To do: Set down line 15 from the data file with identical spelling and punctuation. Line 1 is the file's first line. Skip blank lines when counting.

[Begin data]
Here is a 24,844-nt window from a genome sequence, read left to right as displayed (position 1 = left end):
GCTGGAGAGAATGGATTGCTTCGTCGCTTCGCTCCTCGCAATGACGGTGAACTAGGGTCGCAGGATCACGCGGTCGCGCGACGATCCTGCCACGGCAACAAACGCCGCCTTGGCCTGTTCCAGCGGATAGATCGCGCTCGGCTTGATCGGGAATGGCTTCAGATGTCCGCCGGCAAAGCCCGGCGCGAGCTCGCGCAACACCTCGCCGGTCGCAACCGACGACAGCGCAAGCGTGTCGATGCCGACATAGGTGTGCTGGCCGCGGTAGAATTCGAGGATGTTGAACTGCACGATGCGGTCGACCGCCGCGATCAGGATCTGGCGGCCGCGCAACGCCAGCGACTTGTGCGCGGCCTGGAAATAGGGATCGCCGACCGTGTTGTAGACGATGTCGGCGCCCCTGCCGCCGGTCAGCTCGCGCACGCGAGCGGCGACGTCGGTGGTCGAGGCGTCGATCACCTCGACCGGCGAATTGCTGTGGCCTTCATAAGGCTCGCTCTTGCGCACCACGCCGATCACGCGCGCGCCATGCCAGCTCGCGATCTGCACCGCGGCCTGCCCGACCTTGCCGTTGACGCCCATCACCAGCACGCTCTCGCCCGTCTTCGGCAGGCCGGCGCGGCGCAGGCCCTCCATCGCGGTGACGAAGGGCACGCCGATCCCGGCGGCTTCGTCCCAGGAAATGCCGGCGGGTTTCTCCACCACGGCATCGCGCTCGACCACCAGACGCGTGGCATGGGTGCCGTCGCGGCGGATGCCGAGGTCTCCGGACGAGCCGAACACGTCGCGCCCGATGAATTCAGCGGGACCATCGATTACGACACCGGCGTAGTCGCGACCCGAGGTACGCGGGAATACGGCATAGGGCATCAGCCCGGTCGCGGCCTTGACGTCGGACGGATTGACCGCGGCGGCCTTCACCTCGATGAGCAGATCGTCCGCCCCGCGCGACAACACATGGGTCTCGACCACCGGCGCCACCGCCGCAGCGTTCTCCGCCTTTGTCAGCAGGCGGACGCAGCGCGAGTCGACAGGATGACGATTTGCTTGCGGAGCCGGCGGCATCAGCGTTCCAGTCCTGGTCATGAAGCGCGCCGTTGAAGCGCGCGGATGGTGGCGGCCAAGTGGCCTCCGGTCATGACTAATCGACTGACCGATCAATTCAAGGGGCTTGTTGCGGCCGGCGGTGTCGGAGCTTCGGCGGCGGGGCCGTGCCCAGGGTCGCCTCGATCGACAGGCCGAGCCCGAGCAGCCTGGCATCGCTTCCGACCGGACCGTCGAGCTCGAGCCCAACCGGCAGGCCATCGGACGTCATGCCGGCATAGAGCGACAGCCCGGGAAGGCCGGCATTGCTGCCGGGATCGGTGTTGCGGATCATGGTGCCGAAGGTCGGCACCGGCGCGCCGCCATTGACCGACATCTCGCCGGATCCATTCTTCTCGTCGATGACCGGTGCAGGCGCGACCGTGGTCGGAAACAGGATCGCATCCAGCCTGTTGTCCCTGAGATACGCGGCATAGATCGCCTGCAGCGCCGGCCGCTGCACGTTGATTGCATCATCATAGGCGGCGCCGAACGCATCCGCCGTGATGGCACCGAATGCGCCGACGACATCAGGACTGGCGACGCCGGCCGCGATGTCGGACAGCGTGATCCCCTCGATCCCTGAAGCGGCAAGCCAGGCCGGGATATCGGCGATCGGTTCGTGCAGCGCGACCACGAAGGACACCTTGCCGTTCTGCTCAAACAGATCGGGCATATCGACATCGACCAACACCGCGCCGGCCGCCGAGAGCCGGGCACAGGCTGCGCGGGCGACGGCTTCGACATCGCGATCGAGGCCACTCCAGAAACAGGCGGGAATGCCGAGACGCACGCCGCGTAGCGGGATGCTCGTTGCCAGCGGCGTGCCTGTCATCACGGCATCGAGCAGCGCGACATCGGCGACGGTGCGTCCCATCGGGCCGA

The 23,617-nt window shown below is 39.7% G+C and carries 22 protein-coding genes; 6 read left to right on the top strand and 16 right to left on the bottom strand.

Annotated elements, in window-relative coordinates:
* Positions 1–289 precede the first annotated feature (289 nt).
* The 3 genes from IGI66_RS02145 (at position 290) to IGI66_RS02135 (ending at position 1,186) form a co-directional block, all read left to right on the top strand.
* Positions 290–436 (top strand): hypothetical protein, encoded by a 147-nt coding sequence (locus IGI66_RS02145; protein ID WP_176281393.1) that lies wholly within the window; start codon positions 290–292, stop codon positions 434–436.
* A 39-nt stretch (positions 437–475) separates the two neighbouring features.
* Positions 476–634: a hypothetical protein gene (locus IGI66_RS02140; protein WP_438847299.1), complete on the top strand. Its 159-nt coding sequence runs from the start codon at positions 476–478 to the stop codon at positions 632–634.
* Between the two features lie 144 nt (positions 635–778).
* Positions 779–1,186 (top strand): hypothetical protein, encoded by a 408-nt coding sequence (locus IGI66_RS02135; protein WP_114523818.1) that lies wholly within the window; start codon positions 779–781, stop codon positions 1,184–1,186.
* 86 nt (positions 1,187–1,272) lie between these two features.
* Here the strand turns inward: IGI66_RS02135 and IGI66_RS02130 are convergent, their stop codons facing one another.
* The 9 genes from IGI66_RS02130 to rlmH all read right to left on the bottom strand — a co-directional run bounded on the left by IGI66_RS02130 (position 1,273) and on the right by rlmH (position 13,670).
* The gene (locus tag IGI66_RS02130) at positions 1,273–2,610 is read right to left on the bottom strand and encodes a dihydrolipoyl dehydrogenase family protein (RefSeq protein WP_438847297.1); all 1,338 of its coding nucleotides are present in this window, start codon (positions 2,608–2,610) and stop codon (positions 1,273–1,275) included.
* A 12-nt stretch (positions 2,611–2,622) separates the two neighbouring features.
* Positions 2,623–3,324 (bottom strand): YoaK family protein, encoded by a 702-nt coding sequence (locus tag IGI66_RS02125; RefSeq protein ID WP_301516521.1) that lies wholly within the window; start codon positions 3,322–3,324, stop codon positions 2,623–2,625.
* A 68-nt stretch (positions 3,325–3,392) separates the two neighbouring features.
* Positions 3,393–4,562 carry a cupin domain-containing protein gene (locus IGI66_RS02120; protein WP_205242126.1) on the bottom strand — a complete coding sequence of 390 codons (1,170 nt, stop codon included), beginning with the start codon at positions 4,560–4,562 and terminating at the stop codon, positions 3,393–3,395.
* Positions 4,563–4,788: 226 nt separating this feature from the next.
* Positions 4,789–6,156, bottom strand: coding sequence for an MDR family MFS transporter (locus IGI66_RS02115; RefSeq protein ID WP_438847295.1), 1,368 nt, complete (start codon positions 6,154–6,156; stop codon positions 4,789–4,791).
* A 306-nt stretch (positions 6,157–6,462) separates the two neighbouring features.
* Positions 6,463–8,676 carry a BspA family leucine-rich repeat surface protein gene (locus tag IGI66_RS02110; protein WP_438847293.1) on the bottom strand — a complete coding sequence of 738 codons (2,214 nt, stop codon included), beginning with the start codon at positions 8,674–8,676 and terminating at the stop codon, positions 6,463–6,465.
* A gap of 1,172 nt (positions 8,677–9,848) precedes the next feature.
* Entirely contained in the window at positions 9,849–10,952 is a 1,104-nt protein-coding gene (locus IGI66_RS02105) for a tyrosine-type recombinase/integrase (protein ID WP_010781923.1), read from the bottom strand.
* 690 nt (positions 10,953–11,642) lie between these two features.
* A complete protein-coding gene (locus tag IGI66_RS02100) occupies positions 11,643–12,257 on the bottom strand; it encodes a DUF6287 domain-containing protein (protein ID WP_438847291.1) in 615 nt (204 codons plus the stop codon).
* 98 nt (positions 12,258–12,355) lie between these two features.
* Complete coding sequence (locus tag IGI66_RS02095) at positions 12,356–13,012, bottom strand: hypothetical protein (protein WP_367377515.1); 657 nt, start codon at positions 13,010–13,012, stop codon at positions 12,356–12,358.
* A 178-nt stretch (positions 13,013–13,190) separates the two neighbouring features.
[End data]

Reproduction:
* The gene (locus tag IGI66_RS02130) at positions 1,273–2,610 is read right to left on the bottom strand and encodes a dihydrolipoyl dehydrogenase family protein (RefSeq protein WP_438847297.1); all 1,338 of its coding nucleotides are present in this window, start codon (positions 2,608–2,610) and stop codon (positions 1,273–1,275) included.